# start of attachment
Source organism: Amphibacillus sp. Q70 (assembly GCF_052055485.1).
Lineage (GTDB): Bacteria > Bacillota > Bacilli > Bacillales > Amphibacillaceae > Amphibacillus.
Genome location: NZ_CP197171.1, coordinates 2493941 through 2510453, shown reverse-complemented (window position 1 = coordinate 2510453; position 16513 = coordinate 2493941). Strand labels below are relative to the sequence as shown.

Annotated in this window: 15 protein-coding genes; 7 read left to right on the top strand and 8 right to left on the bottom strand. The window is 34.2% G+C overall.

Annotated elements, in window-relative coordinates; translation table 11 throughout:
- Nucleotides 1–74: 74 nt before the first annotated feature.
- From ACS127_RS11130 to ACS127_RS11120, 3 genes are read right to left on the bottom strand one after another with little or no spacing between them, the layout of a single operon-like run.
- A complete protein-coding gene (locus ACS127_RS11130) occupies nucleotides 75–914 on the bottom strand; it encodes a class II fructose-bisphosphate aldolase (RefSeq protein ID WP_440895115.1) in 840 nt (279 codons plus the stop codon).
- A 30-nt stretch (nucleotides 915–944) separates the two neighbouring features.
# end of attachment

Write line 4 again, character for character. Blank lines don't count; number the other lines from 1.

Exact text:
Annotated in this window: 15 protein-coding genes; 7 read left to right on the top strand and 8 right to left on the bottom strand. The window is 34.2% G+C overall.